Chad Pennington quickly has reached a defining moment in his career.

He will either guide the Jets into the playoffs with a big game against a bad Rams team or, after presiding over their first 5-0 start, be held accountable for the biggest collapse/choke in team history.


"I'm like a volcano inside," Pennington said yesterday. "Sunday can't get here fast enough."


The tension was evident in the locker room on a day the Jets followed the handbook for teams in crisis and held an obligatory players-only meeting. They've been going at this non-stop since the end of July and now for the fourth time in the last five seasons, their playoff fate will be decided on the season's final day. After not losing until Oct. 24 then sitting in great shape at 9-3, a team meeting to fire each other up was not supposed to be on the agenda. Neither was a potential single-elimination season finale.


But these are the Jets. So nothing ever comes easy.


Pennington is only 2-2 since coming back from his shoulder injury. He played horribly in the December losses to Pittsburgh and New England with one touchdown and five interceptions as the Jets scored only 13 points. Suddenly it was appropriate to wonder if he will ever be an elite quarterback.


"I feel good," he said. "I'm not down on myself. I don't doubt myself at all."


This has been a difficult few weeks for the $64 million QB. He admits it's been the most "challenging" time of his career. Two years ago, he was Joe Montana coming down the stretch. This year he's been Joe Pisarcik.


"Every game is a defining moment," Pennington said. "I'm excited about it. But you know what? I can't talk about it. I just got to go do it."


Reputations are made or destroyed in season-deciding games. Pennington's career was set to take off after he carried the Jets into the playoffs two years ago. But he's since gone backwards. Now, so much is at stake for him in St. Louis.


"It's a hump game. Get over the hump," he said. "It's a hump game for me to play well in a big situation and perform well and win."


If the Jets win, they get to 11-5, tying the second-most regular-season victories in their 45 years. If they lose, they still get in the playoffs with a Bills or Broncos loss, but they're out if they lose and the Bills and Broncos win. They don't want to back in.


So, what happens Sunday? The Jets will beat the Rams and Pennington will play like he did against Seattle.


It's evident the Jets can't yet play with the big boys of the NFL. The Patriots are better than them. So are the Steelers. Probably the Colts, too. When the Jets step up in class, they can't handle it. But they are stepping down to play the JV again this week. The days of the Rams being "The Greatest Show On Turf" are long gone. St. Louis is the kind of team the Jets handle easily. The Rams struggled to beat the Eagles Monday night and Philly played it like a preseason game.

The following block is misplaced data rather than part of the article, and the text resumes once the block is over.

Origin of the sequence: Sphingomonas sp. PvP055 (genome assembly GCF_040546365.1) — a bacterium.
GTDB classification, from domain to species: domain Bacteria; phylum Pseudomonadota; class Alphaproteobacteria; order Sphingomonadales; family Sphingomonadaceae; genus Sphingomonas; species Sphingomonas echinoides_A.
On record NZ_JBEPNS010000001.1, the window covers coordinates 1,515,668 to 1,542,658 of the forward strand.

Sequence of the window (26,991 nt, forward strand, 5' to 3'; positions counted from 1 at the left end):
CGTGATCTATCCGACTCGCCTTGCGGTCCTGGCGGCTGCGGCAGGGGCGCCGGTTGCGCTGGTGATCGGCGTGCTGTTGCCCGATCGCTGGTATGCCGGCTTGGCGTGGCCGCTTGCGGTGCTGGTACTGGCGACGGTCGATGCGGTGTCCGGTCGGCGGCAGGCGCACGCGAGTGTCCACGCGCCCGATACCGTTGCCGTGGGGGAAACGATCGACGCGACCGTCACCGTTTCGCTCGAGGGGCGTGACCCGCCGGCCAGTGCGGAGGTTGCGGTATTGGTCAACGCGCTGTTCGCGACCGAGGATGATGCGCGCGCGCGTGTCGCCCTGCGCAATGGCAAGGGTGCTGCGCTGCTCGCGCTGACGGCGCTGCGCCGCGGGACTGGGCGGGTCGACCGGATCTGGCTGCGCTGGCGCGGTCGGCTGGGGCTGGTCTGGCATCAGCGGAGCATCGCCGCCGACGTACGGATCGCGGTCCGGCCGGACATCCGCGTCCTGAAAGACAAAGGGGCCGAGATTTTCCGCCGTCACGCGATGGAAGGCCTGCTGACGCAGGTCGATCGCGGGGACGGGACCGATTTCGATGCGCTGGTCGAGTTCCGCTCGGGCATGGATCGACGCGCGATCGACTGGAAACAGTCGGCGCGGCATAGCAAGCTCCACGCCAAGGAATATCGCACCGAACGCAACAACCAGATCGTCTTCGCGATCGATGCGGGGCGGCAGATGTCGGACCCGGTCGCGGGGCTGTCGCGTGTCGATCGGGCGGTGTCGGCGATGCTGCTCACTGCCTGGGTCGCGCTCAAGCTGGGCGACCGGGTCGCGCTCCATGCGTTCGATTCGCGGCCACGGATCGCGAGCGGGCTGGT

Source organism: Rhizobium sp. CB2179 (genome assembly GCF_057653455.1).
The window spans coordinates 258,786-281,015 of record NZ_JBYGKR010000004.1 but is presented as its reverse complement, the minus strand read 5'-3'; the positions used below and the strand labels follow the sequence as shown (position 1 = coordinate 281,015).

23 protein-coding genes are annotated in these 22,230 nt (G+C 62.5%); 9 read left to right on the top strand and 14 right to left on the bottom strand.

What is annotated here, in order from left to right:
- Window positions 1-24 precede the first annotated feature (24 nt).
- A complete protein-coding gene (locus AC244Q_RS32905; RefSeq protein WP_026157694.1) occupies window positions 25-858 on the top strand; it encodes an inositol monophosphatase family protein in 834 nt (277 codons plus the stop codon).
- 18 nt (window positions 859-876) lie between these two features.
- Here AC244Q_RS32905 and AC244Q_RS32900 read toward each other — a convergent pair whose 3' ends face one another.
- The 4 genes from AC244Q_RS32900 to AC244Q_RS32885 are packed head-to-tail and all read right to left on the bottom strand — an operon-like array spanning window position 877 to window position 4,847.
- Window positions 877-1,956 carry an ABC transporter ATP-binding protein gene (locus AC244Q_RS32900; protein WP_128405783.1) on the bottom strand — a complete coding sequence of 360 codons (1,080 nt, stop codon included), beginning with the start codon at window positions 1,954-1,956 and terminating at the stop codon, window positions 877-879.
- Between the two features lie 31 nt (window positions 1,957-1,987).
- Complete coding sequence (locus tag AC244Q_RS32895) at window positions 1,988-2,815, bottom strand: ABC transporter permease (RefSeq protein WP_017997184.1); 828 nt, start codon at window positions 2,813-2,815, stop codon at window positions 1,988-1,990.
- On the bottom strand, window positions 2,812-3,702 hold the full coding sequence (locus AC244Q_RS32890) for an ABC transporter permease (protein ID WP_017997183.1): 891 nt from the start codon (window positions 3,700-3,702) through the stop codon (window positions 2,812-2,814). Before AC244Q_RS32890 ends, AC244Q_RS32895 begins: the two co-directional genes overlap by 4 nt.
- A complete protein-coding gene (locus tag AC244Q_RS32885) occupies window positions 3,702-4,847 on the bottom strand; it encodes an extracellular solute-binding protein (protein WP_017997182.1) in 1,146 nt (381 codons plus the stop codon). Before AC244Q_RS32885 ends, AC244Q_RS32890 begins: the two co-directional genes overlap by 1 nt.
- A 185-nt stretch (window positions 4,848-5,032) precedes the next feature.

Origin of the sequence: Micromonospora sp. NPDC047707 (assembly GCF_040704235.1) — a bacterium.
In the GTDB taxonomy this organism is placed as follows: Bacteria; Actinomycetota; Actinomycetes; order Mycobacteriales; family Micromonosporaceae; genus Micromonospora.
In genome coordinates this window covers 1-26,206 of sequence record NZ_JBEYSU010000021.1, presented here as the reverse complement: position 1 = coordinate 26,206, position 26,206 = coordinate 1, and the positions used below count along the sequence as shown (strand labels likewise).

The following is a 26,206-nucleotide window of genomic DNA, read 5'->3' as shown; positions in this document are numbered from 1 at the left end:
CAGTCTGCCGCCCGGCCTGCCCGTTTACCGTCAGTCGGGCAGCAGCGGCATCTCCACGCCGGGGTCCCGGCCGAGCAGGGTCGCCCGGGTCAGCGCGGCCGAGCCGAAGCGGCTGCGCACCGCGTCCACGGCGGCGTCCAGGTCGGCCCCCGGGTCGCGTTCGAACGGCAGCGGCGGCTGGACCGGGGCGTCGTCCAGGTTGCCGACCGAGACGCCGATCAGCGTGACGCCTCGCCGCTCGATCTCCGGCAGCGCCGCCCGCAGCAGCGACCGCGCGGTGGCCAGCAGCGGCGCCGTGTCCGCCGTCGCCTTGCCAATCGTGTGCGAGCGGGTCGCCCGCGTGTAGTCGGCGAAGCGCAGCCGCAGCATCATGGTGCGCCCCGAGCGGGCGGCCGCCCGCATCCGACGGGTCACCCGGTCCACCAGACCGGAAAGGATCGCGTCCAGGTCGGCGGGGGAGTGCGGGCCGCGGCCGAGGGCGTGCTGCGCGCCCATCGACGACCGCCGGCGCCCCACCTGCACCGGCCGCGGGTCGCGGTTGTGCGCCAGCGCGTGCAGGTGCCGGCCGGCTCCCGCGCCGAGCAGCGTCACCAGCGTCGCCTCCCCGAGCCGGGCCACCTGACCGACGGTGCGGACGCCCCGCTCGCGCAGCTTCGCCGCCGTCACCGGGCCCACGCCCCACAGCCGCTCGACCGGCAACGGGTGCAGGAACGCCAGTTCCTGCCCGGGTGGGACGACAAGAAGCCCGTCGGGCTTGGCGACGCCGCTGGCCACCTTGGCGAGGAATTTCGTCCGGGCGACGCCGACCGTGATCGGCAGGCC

"The only guys who didn't play are the running back and the quarterback," Rams coach Mike Martz said yesterday from St. Louis.


Oh, is that all?


Martz sounded serious over the phone, so we can only assume he said it with a straight face. Actually, Donovan McNabb played the first series and took the Eagles down the field for a touchdown. That was it for Philly's offense. Brian Westbrook didn't dress. Defensive end Jevon Kearse didn't play.


St. Louis is only 27th against the rush, which means lots of Curtis Martin and LaMont Jordan and less of a reliance on Pennington. The Rams are 7-8 and only the forgiving NFC allows them to still be fighting for a playoff spot. "They got a lot on the line, too," Pennington said. "Like coach says, pressure busts pipes. So we'll see whose pipes are broken first."


Martin insists the Jets fully support Pennington. They have faith in him. They trust him. When the players stop believing in the quarterback, he's done. Instead of putting the focus on Pennington, Martin turned the heat up on the entire team. He was disgusted with how it played Sunday.


"We either put up or shut up. This is do or die for us," he said. "It decides our future. We know what we did last week was unacceptable. We played horribly. I think everyone's ego is hurt. The pride of the team was hurt after last week. We can't allow anything like that to ever happen again. I hope we never play a game like that for the rest of my time here."


But now they have to win in St. Louis. "I'm expecting to see the New York Jets play their best game of the season this Sunday coming up," Martin said.


Pennington knows there is "no easy way out" in the NFL. "Everything is tough and only the mentally tough survive," he said.


The Jets have put themselves in a tough spot. This is Pennington's defining moment.

Originally published on December 30, 2004